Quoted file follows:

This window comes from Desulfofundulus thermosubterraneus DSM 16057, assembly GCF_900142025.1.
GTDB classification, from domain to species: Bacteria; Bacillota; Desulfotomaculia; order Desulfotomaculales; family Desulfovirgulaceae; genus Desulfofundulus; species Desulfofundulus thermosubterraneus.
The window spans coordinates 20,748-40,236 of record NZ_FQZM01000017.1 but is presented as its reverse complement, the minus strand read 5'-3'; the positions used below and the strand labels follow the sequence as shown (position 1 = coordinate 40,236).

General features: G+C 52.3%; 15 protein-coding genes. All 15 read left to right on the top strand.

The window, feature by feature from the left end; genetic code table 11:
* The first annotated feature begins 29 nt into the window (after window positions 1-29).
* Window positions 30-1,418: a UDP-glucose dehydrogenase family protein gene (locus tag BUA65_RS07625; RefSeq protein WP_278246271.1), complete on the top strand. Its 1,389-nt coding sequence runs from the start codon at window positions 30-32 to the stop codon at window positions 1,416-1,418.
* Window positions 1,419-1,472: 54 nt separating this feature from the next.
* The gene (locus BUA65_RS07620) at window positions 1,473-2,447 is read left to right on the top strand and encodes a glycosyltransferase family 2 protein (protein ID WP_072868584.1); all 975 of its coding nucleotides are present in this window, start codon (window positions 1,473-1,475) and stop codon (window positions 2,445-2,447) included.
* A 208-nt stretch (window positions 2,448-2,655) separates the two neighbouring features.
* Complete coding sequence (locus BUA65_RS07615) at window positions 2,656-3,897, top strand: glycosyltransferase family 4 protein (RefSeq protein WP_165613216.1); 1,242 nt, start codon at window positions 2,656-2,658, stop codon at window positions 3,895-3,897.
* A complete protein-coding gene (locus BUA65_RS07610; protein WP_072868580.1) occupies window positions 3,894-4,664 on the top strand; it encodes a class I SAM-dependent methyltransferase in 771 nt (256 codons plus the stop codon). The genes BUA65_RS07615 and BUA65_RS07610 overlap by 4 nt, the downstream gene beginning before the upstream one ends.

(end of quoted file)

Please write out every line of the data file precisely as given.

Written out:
This window comes from Desulfofundulus thermosubterraneus DSM 16057, assembly GCF_900142025.1.
GTDB classification, from domain to species: Bacteria; Bacillota; Desulfotomaculia; order Desulfotomaculales; family Desulfovirgulaceae; genus Desulfofundulus; species Desulfofundulus thermosubterraneus.
The window spans coordinates 20,748-40,236 of record NZ_FQZM01000017.1 but is presented as its reverse complement, the minus strand read 5'-3'; the positions used below and the strand labels follow the sequence as shown (position 1 = coordinate 40,236).

General features: G+C 52.3%; 15 protein-coding genes. All 15 read left to right on the top strand.

The window, feature by feature from the left end; genetic code table 11:
* The first annotated feature begins 29 nt into the window (after window positions 1-29).
* Window positions 30-1,418: a UDP-glucose dehydrogenase family protein gene (locus tag BUA65_RS07625; RefSeq protein WP_278246271.1), complete on the top strand. Its 1,389-nt coding sequence runs from the start codon at window positions 30-32 to the stop codon at window positions 1,416-1,418.
* Window positions 1,419-1,472: 54 nt separating this feature from the next.
* The gene (locus BUA65_RS07620) at window positions 1,473-2,447 is read left to right on the top strand and encodes a glycosyltransferase family 2 protein (protein ID WP_072868584.1); all 975 of its coding nucleotides are present in this window, start codon (window positions 1,473-1,475) and stop codon (window positions 2,445-2,447) included.
* A 208-nt stretch (window positions 2,448-2,655) separates the two neighbouring features.
* Complete coding sequence (locus BUA65_RS07615) at window positions 2,656-3,897, top strand: glycosyltransferase family 4 protein (RefSeq protein WP_165613216.1); 1,242 nt, start codon at window positions 2,656-2,658, stop codon at window positions 3,895-3,897.
* A complete protein-coding gene (locus BUA65_RS07610; protein WP_072868580.1) occupies window positions 3,894-4,664 on the top strand; it encodes a class I SAM-dependent methyltransferase in 771 nt (256 codons plus the stop codon). The genes BUA65_RS07615 and BUA65_RS07610 overlap by 4 nt, the downstream gene beginning before the upstream one ends.